In this cohort of children with acute viral bronchiolitis, we found that respiratory failure can safely be managed with noninvasive ventilation and decreased CVC use compared with a historic control. A practice change that encouraged increased use of noninvasive ventilation was also associated with fewer CVCs, arterial catheters, and endotracheal tubes in patients. The length of stay was also significantly shortened with the increased use of noninvasive ventilation.
In 2010, McKiernan et al (20) conducted a retrospective chart review of 115 patients under 24 months with bronchiolitis who were treated with HFNC therapy at a single-center PICU. After the introduction of HFNC to their unit, they reported a 68% decrease in intubation rate in children with bronchiolitis, as well as a decrease in respiratory rate within 1 hour of initiation of HFNC therapy. Those with the largest decrease in respiratory rate were less likely to be intubated, likely reflective of the efficacy of HFNC to treat acute respiratory failure. They also found a decrease in overall PICU length of stay of the entire cohort when HFNC was used (20). Our cohort incorporated many more patients than the McKiernan et al (20) cohort and yielded very similar outcomes.
More recently, Lin et al (21) published a meta-analysis regarding the use of HFNC for children with bronchiolitis. They included nine randomized controlled trials that evaluated 2121 children with bronchiolitis and found no significant difference in hospital length of stay, length of oxygen supplementation, frequency of intubation, and adverse events in the HFNC group compared with those who received standard oxygen therapy and NCPAP (21). Although our study did not compare the difference in outcomes between noninvasive devices, nor overall hospital length of stay or total duration of oxygen supplementation, as opposed to need for PICU care, our data do support similar results that the use of HFNC is safe as a first-line modality of respiratory support and may have other benefits.
To our knowledge, this is the first study that has evaluated the association of invasive catheters and the use of noninvasive ventilation. Although invasive devices provide many benefits for the patient, they can be a nidus for bacteria and greatly increase the chance of a serious infection (11). Central line–associated bloodstream infections typically require prolonged parenteral antibiotic therapy and are tracked by both the Joint Commission and the Department of Public Health (11). CVCs and arterial catheters also carry significant thrombotic risks that could have prolonged consequences even postdischarge (22), as well as carry the risk of death. Therefore, avoidance of using these devices can potentially help limit complications of acute illness.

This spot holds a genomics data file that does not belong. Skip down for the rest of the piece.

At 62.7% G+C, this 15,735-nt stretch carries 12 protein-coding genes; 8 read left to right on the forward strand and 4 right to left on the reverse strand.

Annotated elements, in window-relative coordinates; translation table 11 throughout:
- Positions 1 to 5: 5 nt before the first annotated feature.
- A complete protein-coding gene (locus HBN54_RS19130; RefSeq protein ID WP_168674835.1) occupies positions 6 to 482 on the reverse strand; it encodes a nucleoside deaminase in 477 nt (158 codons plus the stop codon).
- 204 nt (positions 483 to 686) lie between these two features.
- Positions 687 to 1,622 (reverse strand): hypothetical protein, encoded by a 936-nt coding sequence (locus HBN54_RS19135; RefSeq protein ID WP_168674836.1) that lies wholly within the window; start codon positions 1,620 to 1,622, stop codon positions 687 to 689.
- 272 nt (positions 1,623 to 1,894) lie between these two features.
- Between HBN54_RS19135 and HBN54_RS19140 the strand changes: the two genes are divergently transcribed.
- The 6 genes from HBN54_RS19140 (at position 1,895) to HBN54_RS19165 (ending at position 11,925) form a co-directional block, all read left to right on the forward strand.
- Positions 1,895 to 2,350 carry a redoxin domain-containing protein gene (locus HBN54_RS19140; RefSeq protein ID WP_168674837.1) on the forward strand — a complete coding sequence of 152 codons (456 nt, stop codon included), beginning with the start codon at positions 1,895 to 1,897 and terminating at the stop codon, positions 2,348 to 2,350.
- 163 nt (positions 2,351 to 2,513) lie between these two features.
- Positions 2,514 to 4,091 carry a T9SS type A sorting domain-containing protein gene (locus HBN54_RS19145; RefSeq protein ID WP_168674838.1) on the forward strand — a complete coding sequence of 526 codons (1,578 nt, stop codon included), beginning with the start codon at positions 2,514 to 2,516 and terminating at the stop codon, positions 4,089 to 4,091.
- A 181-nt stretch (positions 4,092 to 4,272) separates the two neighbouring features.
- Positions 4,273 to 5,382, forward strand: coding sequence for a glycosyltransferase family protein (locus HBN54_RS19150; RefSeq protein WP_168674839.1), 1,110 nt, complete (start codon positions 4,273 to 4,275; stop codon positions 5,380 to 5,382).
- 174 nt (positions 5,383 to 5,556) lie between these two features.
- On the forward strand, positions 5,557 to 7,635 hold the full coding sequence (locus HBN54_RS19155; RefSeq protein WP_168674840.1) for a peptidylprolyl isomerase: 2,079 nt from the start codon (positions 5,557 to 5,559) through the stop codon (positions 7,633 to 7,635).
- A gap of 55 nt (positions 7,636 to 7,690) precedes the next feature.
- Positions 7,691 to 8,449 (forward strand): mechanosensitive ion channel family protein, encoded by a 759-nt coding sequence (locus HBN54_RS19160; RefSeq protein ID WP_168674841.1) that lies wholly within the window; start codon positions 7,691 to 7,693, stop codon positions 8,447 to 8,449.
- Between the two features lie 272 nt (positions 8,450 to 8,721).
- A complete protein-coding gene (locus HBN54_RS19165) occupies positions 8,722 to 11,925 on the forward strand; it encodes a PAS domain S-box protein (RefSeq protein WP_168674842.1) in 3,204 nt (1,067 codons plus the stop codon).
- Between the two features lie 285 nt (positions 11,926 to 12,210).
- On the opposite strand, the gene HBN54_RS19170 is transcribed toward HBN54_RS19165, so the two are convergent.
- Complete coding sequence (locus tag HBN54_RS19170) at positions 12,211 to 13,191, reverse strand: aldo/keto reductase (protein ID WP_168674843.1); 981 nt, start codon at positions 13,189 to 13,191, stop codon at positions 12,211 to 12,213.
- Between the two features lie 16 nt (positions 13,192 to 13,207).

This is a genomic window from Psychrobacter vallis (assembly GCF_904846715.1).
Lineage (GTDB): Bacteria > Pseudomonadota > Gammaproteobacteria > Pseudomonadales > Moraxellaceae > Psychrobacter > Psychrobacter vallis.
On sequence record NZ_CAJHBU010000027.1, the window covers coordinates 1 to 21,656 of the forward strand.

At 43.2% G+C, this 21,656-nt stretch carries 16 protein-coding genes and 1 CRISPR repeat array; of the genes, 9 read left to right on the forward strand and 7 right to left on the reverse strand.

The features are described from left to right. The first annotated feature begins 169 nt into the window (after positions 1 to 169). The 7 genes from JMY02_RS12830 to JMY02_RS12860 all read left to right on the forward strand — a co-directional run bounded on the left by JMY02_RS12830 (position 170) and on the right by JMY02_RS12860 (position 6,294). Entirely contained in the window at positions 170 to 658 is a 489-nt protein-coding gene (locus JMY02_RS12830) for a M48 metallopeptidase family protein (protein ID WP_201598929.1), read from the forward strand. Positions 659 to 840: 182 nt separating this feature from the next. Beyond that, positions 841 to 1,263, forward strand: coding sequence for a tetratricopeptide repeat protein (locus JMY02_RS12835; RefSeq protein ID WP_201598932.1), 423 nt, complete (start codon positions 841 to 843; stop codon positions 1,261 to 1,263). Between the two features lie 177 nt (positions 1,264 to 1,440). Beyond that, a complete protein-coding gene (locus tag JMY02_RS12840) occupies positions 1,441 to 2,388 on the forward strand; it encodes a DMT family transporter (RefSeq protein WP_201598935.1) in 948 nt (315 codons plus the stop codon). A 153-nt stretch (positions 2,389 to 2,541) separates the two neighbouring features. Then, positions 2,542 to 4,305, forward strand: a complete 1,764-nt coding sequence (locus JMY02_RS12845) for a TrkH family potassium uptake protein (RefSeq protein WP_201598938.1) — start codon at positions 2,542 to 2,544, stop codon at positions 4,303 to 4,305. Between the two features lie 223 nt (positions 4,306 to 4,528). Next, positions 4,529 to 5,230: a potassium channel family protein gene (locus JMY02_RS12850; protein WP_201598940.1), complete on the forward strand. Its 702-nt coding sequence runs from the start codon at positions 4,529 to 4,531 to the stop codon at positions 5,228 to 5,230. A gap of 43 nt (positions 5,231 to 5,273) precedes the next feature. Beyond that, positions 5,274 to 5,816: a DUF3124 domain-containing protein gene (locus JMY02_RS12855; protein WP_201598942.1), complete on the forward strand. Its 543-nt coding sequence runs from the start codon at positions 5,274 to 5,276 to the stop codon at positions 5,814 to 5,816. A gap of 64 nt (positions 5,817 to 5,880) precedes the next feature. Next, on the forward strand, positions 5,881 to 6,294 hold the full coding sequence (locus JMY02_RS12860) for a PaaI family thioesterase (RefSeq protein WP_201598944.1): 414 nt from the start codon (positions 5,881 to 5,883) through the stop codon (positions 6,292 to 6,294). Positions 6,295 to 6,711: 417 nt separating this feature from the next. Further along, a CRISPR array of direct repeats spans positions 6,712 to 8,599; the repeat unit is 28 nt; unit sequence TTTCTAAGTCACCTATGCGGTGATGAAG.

Prolonged ICU stays are associated with patient physical, psychologic, cognitive, and functional deconditioning, decreased perceived quality of life, and social hardships for the patient and their family (22, 23). De-intensifying patients, by using less-invasive devices, may promote earlier discharge from both the ICU and the hospital. Additionally, an increased number of invasive procedures performed is known to be a hindrance to patient mobility and is a risk factor for development of ICU-related morbidities (23). Others have reported that early rehabilitation may improve outcomes and shorten ICU length of stay (24, 25). It may be that limiting invasive procedures may significantly decrease both the short- and long-term complications in critically ill patients, as well as shorten their length of stay.
This study has several limitations. All subjects were identified from a single center, and thus, our data may not be generalizable to the entirety of patients in this age group with viral bronchiolitis. Additionally, no explicit guidelines regarding the rationale of when to implement each method of respiratory support are present, and therefore, there may be cognitive bias due to variability of individual provider preference and medical decision-making. Our cohorts were matched by chronology of admission rather than severity of illness, but our large sample size, and well-matched study groups, should account for variability in illness severity. The only statistically significant demographic difference between the two groups analyzed was regarding age, with the earlier cohort being younger. Younger children are at risk for a more severe illness course, which could contribute to the increased rate of intubations in this cohort.
Our data support that a practice change toward managing patients with acute respiratory failure secondary to bronchiolitis with less-invasive means is possible without compromising patient outcome. The use of HFNC was associated with a reduction in the use of other invasive devices, specifically endotracheal tubes, CVCs, arterial catheters, and there was a significantly decreased hospital length of stay following the implementation of a practice change toward increased noninvasive devices. Additionally, it may be that minimizing the use of invasive ventilation and thereby reducing the use of other invasive devices could potentially have additional benefits such as reduced hospital-acquired complications.